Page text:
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List of Fallen Pastors | Provoketive Magazine
07 Mar 2012

The Author

I am author of the book, "Fallen Pastor: Finding Restoration in a Broken World" from Civitas Press. I also contributed an essay to “The Practice of Love: Real Stories of Living Into the Kingdom of God,” under my pseudonym Arthur Dimmesdale. By trade, I am a certified athletic trainer.

I am keenly interested in the theme of redemption and seeing it play out in the Christian community. I'm also intrigued how tragedy affects Christians and how we view it in relationship with the cross. My theology is somewhere between Asahel Nettleton and Bruce Ware.

I'm originally from Arkansas but currently reside in Western Kentucky. I am a husband to my beautiful wife Allison, and a father to three.


List of Fallen Pastors

On my blog at www.fallenpastor.com, WordPress keeps track of how people arrive to my site through search engines. The most searched for word combination is “list of fallen pastors.” It’s not rocket surgery that my site would come up since I wrote a book on the subject of fallen pastors and I am one.

I’ve thought about that for a long time. It has boiled in the back of my cerebral cortex for over a year. Why are people searching for a list of fallen pastors?

There are several types of people who would be looking for that kind of list, I suppose. News outlets, other fallen pastors, people who are judgmental, those outside the church who are looking to brand pastors as hypocrites . . . and the list goes on.

Then I began to ponder – who would have such a list? Is it even possible? There are a lot of pastors in the public eye who have fallen from the ministry. I don’t even have to list their names here. They’ve written books, been shamed by the media, been the object of scorn for decades as how not to act in ministry.

I know of one who has such a functional list of the wretched pastors who fell from ministry. These men who once stood high in the pulpit as I once did and fell due to adultery, financial woe, or other sin.

Who Has a List?

God has that list. He knows of all of our transgressions. But there’s good news. When His people sin and repent, He takes those sins and casts them as far as the east is from the west (Psalm 103:12). When His people weep over their sin, the bible says he keeps a count of our tossings and our tears, as he traps them in His bottle (Psalm 56:8). God doesn’t keep track of sins like man does. He watches His children as we repent and cast ourselves on Him. He pursues His children when we wander astray like sheep.

That’s what He does with His list.

Who is on the List?

Next question, who is on the list? Who is a fallen pastor? In my book, I shared the statistic that 33% of active pastors admitted to crossing the line of morality and not confessing it. 1,500 pastors a month leave the pastorate due to conflict, moral failure or burnout. There is a crisis at hand. It would seem that all pastors are fallen. All of us are weak and inept at what we do. We are all incapable of meeting the standards of the human built pedestal. Hidden sins, public sins, and personal conflict make each of us weak at some point.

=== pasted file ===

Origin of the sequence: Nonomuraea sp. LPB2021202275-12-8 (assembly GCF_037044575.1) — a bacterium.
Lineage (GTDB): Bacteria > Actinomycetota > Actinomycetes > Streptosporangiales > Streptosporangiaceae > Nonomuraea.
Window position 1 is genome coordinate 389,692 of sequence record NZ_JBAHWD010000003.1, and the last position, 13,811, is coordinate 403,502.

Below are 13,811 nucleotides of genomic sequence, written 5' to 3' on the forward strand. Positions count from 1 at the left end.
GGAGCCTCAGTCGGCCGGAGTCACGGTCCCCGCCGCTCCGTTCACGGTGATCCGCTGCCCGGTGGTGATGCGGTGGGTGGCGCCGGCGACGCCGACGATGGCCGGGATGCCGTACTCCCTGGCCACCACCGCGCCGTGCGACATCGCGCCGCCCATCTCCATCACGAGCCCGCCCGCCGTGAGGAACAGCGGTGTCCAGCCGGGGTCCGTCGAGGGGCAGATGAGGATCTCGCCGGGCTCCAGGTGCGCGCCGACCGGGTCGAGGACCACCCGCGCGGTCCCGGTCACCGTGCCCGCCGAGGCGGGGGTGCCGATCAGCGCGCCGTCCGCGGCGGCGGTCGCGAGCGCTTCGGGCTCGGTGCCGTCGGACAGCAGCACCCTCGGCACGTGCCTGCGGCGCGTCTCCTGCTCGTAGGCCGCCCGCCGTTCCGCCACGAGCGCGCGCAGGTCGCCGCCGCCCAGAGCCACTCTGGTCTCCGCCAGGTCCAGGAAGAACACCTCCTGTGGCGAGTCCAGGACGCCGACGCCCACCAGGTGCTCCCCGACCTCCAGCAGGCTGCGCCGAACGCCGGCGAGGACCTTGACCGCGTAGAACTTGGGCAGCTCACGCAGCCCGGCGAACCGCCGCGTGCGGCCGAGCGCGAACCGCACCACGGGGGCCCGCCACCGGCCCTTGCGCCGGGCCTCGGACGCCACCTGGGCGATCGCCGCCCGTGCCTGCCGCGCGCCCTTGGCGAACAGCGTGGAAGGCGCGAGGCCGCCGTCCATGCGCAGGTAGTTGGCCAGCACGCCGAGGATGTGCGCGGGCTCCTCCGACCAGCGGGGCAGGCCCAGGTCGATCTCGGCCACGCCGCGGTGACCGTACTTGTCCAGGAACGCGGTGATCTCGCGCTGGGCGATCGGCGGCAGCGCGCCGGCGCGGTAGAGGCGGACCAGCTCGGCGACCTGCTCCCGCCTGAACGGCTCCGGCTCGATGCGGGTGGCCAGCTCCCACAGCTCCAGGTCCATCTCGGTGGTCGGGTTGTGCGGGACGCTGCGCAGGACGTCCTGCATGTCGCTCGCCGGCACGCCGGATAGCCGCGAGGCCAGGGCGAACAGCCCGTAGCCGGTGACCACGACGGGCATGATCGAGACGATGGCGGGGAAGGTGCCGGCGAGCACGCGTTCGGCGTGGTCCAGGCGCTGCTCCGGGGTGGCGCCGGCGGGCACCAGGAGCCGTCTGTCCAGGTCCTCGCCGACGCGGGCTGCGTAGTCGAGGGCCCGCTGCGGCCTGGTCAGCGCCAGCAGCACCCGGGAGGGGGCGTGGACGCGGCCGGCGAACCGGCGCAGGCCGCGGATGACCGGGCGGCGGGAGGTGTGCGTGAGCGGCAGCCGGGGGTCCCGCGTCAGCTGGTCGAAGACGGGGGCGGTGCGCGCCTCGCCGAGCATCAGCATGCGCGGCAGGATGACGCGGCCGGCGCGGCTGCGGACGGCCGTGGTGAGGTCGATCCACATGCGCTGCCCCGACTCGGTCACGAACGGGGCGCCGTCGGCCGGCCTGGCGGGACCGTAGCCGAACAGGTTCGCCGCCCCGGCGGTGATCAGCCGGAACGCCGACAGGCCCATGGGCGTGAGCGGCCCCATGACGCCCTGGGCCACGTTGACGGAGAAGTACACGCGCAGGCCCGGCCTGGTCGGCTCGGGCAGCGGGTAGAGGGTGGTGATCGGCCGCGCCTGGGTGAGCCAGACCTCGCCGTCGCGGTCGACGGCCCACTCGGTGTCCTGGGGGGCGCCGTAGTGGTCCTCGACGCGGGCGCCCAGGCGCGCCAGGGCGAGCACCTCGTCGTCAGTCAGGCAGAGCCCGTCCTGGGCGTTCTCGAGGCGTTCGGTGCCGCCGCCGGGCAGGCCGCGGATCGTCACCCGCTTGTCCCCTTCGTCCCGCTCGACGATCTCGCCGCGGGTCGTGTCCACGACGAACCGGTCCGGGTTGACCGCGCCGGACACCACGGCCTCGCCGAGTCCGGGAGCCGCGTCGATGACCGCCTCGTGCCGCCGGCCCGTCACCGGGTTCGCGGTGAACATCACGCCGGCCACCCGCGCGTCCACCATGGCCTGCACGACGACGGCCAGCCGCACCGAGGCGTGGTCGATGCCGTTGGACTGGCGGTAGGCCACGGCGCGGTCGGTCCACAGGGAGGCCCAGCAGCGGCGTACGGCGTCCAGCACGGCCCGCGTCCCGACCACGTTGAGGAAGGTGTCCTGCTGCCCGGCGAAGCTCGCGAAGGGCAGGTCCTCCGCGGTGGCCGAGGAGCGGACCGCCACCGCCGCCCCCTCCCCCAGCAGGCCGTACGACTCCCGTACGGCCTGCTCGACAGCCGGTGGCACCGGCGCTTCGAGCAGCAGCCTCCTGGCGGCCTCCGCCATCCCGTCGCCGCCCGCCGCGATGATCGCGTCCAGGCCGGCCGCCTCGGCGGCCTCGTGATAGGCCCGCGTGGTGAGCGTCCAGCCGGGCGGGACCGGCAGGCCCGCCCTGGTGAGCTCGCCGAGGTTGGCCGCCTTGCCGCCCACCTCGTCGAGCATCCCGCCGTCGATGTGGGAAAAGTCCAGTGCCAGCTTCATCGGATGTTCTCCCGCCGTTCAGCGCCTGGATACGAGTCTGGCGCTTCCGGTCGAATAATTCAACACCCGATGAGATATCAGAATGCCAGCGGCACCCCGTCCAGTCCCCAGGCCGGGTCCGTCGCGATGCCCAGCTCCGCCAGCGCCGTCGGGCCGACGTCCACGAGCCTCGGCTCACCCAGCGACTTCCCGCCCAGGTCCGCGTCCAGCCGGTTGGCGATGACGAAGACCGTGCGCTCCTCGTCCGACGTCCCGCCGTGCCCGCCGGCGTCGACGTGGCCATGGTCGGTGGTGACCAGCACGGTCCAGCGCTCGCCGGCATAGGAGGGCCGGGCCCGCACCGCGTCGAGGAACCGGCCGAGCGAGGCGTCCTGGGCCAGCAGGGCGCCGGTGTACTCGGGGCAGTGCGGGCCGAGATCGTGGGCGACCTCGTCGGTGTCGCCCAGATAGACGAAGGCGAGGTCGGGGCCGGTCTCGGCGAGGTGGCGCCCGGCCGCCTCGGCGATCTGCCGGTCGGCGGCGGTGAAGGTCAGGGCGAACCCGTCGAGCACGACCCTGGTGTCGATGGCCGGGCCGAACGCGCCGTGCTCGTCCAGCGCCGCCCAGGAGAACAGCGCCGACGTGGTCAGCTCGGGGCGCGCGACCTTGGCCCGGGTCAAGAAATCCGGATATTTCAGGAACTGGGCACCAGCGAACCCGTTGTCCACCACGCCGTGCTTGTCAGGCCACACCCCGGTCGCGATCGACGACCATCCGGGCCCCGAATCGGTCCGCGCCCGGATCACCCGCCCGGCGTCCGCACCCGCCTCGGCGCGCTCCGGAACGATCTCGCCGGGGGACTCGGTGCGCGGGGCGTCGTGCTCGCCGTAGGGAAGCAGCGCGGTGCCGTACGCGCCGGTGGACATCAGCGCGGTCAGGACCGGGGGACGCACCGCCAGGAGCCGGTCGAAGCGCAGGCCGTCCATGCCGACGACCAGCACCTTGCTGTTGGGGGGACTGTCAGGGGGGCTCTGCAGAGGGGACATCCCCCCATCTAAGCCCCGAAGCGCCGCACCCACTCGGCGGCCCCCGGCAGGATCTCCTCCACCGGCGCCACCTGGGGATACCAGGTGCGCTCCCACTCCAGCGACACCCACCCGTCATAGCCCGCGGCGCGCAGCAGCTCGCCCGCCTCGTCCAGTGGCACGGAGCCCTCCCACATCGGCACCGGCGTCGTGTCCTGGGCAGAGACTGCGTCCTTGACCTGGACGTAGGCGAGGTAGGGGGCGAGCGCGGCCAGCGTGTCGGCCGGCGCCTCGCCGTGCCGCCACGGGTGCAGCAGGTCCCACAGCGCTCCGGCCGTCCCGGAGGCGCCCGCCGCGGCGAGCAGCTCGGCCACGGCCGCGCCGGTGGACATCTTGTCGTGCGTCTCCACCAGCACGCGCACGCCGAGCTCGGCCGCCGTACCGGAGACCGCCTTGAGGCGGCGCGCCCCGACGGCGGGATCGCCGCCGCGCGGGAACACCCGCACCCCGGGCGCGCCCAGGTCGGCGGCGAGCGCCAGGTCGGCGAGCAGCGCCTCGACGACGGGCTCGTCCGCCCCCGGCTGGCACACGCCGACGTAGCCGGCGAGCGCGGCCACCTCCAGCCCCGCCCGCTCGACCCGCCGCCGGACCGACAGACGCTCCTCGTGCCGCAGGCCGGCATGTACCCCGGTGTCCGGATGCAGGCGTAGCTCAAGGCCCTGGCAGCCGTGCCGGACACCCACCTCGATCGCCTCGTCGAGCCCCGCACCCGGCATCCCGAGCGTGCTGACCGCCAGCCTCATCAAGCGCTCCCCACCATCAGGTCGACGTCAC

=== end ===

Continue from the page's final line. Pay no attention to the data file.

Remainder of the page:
Why stop at pastors? It’s easy to cast a stone at a pastor who has been called by God and placed at the forefront. His is the greater calling. He is called to a higher standard. If any of us needs to remember, we should recall Romans 3:23 that we all have sinned and fall short of the glory of God. None of us meets the gold standard of God’s righteousness.

I’m afraid that there may be a scant few who type in “list of fallen pastors” who are seeking to justify their own hearts. None of us is righteous. All of us are stained with sin. It is inescapable. We are all on the list of the fallen. None of us is perfect.

Good news? The forgiveness, love, mercy and grace that God shows to fallen pastors is the same grace He lavishes upon all who seek His face.

Who Needs the List?

(Thanks to my amazing wife Allison who just reminded me of this point.)

Lets say that this list of fallen pastors existed out there. It doesn’t. But what if it did? Who would it be for? The media? Those who would be able to scorn and be angry at fallen pastors?

Hebrews chapter 11 looks back on the heroes of our faith. Noah. Great guy, built an ark. Got drunk. Abraham, father of Israel, slept with his handmaiden, amongst other things. Moses, great dude. Murderer. David? Did the writer of Hebrews mention David? Really? Great king of Israel. Slept with Bathsheba, killed her husband, had a child by her. He had another child by her. Guess what? That child was in the line of Christ. Hebrews 11 mentions Samson? Really?

I’m afraid we read our bibles selectively. We view people selectively. We show our love and give our disdain selectively.